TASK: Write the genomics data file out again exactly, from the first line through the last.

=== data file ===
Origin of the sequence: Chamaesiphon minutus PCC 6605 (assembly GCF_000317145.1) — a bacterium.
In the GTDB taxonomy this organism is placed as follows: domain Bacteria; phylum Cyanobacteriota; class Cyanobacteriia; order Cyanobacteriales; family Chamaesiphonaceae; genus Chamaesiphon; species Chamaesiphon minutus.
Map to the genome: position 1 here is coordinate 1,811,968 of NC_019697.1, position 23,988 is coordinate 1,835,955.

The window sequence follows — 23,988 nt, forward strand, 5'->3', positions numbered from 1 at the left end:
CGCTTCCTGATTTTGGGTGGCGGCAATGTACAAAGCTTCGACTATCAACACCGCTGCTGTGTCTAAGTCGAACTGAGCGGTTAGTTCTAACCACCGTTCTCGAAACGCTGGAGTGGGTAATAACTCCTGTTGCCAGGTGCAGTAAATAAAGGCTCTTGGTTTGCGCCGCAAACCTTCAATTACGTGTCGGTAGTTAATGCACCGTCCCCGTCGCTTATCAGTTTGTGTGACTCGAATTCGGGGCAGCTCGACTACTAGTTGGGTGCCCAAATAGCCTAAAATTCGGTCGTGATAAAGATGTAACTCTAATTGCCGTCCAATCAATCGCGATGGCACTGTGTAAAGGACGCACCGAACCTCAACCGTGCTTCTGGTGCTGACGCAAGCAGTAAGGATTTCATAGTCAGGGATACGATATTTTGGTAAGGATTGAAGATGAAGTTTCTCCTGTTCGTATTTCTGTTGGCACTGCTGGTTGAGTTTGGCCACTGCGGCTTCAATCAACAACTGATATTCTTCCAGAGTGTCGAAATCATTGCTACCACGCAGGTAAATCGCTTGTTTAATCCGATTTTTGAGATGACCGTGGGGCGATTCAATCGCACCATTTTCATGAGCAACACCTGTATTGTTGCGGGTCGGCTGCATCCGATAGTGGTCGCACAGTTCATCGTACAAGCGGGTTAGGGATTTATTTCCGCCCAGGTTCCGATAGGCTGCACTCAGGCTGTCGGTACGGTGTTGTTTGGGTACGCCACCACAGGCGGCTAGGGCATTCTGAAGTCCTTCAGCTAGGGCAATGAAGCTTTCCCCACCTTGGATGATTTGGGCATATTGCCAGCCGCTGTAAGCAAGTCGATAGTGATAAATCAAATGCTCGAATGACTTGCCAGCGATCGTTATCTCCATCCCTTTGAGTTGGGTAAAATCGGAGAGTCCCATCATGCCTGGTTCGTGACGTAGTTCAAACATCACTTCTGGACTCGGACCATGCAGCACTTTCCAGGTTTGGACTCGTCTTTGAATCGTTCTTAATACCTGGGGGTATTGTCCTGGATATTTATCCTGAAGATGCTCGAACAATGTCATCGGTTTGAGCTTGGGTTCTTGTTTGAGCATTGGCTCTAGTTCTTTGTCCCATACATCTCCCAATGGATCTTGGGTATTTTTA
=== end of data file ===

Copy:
Origin of the sequence: Chamaesiphon minutus PCC 6605 (assembly GCF_000317145.1) — a bacterium.
In the GTDB taxonomy this organism is placed as follows: domain Bacteria; phylum Cyanobacteriota; class Cyanobacteriia; order Cyanobacteriales; family Chamaesiphonaceae; genus Chamaesiphon; species Chamaesiphon minutus.
Map to the genome: position 1 here is coordinate 1,811,968 of NC_019697.1, position 23,988 is coordinate 1,835,955.

The window sequence follows — 23,988 nt, forward strand, 5'->3', positions numbered from 1 at the left end:
CGCTTCCTGATTTTGGGTGGCGGCAATGTACAAAGCTTCGACTATCAACACCGCTGCTGTGTCTAAGTCGAACTGAGCGGTTAGTTCTAACCACCGTTCTCGAAACGCTGGAGTGGGTAATAACTCCTGTTGCCAGGTGCAGTAAATAAAGGCTCTTGGTTTGCGCCGCAAACCTTCAATTACGTGTCGGTAGTTAATGCACCGTCCCCGTCGCTTATCAGTTTGTGTGACTCGAATTCGGGGCAGCTCGACTACTAGTTGGGTGCCCAAATAGCCTAAAATTCGGTCGTGATAAAGATGTAACTCTAATTGCCGTCCAATCAATCGCGATGGCACTGTGTAAAGGACGCACCGAACCTCAACCGTGCTTCTGGTGCTGACGCAAGCAGTAAGGATTTCATAGTCAGGGATACGATATTTTGGTAAGGATTGAAGATGAAGTTTCTCCTGTTCGTATTTCTGTTGGCACTGCTGGTTGAGTTTGGCCACTGCGGCTTCAATCAACAACTGATATTCTTCCAGAGTGTCGAAATCATTGCTACCACGCAGGTAAATCGCTTGTTTAATCCGATTTTTGAGATGACCGTGGGGCGATTCAATCGCACCATTTTCATGAGCAACACCTGTATTGTTGCGGGTCGGCTGCATCCGATAGTGGTCGCACAGTTCATCGTACAAGCGGGTTAGGGATTTATTTCCGCCCAGGTTCCGATAGGCTGCACTCAGGCTGTCGGTACGGTGTTGTTTGGGTACGCCACCACAGGCGGCTAGGGCATTCTGAAGTCCTTCAGCTAGGGCAATGAAGCTTTCCCCACCTTGGATGATTTGGGCATATTGCCAGCCGCTGTAAGCAAGTCGATAGTGATAAATCAAATGCTCGAATGACTTGCCAGCGATCGTTATCTCCATCCCTTTGAGTTGGGTAAAATCGGAGAGTCCCATCATGCCTGGTTCGTGACGTAGTTCAAACATCACTTCTGGACTCGGACCATGCAGCACTTTCCAGGTTTGGACTCGTCTTTGAATCGTTCTTAATACCTGGGGGTATTGTCCTGGATATTTATCCTGAAGATGCTCGAACAATGTCATCGGTTTGAGCTTGGGTTCTTGTTTGAGCATTGGCTCTAGTTCTTTGTCCCATACATCTCCCAATGGATCTTGGGTATTTTTA